Colossal Predatory Dinosaur Remains Identified in Utah
Discovery boosts evidence that dinosaurs were widely dispersed across the globe 100 million years ago
WEDNESDAY, Nov. 27, 2013 (HealthDay News) -- Scientists have identified a giant meat-eating dinosaur that roamed the Earth about 100 million years ago and was likely dominant over early tyrannosaurs.
The remains of the creature were found in the Cedar Mountain Formation in Utah. It is the first of its kind discovered in North America, the researchers said in a news release from the Field Museum of Natural History in Chicago.
"This dinosaur was a colossal predator second only to the great T. rex and perhaps Acrocanthosaurus in the North American fossil record," said study lead author Lindsay Zanno, director of paleontology at the North Carolina Museum of Natural Sciences and North Carolina State University.
The dinosaur -- named Siats meekerorum -- was more than 30 feet long and weighed more than four tons. Zanno initially discovered it in 2008 and its remains were retrieved during an excavation that lasted two summers.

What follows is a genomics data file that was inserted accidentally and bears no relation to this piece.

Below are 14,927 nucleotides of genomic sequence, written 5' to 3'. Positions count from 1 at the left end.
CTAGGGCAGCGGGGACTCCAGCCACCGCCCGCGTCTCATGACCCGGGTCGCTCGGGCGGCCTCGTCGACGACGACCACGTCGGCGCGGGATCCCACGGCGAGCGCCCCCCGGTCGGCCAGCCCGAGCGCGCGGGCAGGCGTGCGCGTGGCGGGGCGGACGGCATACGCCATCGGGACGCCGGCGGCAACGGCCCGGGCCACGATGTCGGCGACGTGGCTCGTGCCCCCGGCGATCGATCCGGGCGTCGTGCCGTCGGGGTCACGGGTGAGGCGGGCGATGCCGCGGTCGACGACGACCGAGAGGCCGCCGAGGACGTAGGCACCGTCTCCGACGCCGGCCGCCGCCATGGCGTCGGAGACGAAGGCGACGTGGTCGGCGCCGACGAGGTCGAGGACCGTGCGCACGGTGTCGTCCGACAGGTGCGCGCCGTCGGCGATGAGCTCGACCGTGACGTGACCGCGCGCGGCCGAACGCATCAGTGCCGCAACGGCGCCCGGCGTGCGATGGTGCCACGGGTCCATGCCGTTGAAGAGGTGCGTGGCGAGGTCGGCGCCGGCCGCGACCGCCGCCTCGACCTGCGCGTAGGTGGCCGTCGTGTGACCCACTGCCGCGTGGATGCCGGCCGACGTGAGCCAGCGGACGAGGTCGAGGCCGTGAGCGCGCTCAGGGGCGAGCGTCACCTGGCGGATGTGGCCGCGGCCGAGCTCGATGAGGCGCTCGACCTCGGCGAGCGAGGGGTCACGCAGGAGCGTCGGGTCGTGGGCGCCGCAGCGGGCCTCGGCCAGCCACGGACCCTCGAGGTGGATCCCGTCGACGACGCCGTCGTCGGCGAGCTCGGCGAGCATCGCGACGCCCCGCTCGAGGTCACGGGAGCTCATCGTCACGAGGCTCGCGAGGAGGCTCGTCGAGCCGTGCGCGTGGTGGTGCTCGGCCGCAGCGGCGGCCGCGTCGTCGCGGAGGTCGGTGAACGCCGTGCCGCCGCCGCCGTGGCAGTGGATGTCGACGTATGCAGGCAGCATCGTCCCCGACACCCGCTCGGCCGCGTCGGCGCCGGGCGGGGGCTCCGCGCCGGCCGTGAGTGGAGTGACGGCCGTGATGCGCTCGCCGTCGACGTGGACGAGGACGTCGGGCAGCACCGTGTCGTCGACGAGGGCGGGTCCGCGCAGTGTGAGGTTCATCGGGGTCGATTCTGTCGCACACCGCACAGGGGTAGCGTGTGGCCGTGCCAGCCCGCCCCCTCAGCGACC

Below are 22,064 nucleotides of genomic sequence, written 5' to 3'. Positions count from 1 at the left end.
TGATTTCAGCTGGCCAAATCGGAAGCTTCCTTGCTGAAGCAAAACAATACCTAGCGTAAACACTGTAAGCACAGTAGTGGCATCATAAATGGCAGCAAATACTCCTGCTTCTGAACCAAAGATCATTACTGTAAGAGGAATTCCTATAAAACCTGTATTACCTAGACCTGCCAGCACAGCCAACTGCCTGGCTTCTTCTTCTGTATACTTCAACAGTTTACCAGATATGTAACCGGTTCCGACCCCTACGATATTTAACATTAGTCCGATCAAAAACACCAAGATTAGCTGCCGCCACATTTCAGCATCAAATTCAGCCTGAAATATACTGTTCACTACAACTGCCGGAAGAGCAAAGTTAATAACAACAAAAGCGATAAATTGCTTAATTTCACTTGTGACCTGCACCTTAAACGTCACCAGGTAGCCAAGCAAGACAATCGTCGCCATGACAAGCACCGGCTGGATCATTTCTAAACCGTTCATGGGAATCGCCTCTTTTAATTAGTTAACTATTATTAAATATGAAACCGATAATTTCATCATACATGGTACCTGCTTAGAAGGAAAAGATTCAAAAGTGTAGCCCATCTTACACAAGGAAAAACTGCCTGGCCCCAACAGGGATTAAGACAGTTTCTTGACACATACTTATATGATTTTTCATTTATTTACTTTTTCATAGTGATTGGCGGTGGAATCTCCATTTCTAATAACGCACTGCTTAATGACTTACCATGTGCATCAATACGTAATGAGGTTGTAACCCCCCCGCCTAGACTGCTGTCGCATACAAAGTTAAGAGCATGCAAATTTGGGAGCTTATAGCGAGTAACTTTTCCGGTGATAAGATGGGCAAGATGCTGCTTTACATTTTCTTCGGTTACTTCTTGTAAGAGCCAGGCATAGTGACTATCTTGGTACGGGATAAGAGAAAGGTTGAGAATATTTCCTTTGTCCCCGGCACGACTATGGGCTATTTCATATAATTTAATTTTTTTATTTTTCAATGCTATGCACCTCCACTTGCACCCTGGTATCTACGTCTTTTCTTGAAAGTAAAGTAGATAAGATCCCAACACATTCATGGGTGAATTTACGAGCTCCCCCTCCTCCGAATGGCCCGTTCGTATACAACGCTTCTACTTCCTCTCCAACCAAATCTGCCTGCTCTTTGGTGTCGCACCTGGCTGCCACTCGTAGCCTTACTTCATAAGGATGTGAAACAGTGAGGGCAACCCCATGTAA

The newly identified meat-eater was not a close relative of T. rex, but belongs to the family of predatory dinosaurs known as carcharodontosaurs. A famous member of that family is the Giganotosaurus, which was first discovered in Argentina.
Siats belongs to a branch of that family that was previously unknown in North America, according to the study, which was published in the Nov. 22 issue of the journal Nature Communications.
"We were thrilled to discover the first dinosaur of its kind in North America and add to mounting evidence that dinosaurs were widely dispersed across the globe 100 million years ago," study co-author Peter Makovicky, curator of dinosaurs at the Field Museum, said in the news release.
Siats appears in the middle of a 30-million-year gap in the fossil record of large predatory dinosaurs in North America. During that time, the top predator role changed from carcharodontosaurs in the Early Cretaceous period to tyrannosaurs in the Late Cretaceous period.
Teeth of tyrannosaurs from the Utah site indicate that the tyrannosaurs that were around at the same time as Siats were much smaller and did not compete for the top predator role.
"The huge size difference certainly suggests that tyrannosaurs were held in check by carcharodontosaurs, and only evolved into enormous apex predators after the carcharodontosaurs disappeared," Makovicky said.
"Finding Siats in the 30-million-year predator gap tells us carcharodontosaurs reigned supreme in North America for much longer than anyone had expected," Zanno said in the news release.
The Smithsonian National Museum of Natural History has more about dinosaurs (http://www.paleobiology.si.edu/dinosaurs/ ).
SOURCE: The Field Museum of Natural History, news release, Nov. 22, 2013